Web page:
In the introduction to Medical Muses, a study of hysterical patients in the Salpêtrière Hospital in the nineteenth century, Asti Hustvedt notes that there is today “a crop of bizarre new illnesses that, like hysteria, afflict mostly young women and stubbornly resist biological explanation”. She observes that “No drug exists to cure anorexia, bulimia, self-mutilation, chronic fatigue syndrome, and multiple personality disorder, and no genetic flaw has been found to explain them”; and, somewhat more tenuously, that “today’s scientists are scrambling to find biological explanations for behaviour, and everything from human mating strategies to homosexuality, from shyness to alcoholism, has been supposedly located in biology”.1
Broadly speaking, it is true that biological explanations came to be favoured over psychoanalytic ones within the psychiatry (though not within the psychology or the social work) of the Western world by the end of the twentieth century. More recently, however, the theoretical reductionism and mental health guild wars of the twentieth century have begun to give way to a broader appreciation of the factors that contribute to the many and various conditions that are commonly found sheltering under the umbrella term of ‘mental disorder’. Some may be biological, others behavioural, still others environmental. The profile of most ‘disorders’ is shaped by a combination of these factors, arising from discrete sets of circumstances and requiring individual attention. The examples given by Hustvedt are illuminating. The most helpful perspective from which to view alcoholism or anorexia is probably behavioural, at least as far as remedy is concerned, while the diagnosis of multiple personality disorder may be understood as an extreme example of a life story in critical need of rescripting. As far as the nineteenth-century diagnosis of ‘hysteria’ is concerned, Hustvedt does not deny that the “fatherless, unmarried, and poor” subjects of her study were really ill, but finds it impossible to say “to what degree their disease was socially determined and to what degree it was physically determined”. She began her study expecting to find “a clear-cut world of exploited women and exploiting men” within the Salpêtrière, but found instead “a hospital culture that was in many ways less oppressive than the world beyond it”. If it is true “hysteria was at least partly an illness of being a woman in an era that strictly limited female roles”,2 perhaps amelioration of the plight of ‘hysterical’ patients was never likely to be more than partial, a fact for which the doctors of the time had limited responsibility and over which they had little control.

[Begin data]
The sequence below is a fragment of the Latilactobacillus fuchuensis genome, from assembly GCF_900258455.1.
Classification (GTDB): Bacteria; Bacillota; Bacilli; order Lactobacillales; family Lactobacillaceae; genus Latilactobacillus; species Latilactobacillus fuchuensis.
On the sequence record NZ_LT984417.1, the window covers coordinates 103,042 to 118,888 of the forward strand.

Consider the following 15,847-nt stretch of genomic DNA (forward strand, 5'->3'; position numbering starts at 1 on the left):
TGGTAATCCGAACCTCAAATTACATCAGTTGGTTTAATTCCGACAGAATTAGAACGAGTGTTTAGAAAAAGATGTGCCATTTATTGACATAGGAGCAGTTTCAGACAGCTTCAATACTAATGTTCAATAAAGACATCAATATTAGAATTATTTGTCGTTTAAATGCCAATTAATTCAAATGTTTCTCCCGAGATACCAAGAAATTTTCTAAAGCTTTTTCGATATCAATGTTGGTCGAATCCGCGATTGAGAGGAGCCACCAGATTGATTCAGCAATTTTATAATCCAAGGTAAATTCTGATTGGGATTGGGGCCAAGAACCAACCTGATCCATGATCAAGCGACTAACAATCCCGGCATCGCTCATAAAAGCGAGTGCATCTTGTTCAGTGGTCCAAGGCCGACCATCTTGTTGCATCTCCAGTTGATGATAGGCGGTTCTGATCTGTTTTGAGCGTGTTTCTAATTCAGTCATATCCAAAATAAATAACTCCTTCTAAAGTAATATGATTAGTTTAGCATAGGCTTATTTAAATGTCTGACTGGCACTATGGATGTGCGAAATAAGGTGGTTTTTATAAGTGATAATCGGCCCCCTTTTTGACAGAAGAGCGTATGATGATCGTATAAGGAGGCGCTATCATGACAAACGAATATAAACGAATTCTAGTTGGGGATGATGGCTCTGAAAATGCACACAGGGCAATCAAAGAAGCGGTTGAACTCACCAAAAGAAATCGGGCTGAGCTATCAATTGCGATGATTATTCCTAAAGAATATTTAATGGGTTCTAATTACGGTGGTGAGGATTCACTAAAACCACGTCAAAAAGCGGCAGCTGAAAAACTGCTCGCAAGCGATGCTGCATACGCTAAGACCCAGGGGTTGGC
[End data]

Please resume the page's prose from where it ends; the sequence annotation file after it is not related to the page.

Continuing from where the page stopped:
This territory will be ploughed by a new exhibition at Museum Dr Guislain in Gent, Belgium. Nervous Women opens on 13 October 2012 and runs until 26 May 2013. Bethlem is making a unique contribution to this exhibition; we intend to tell our blog readers what it is in the near future.
1 Asti Hustvedt, Medical Muses (2011), p. 7.
2 ibid., pp. 4-5.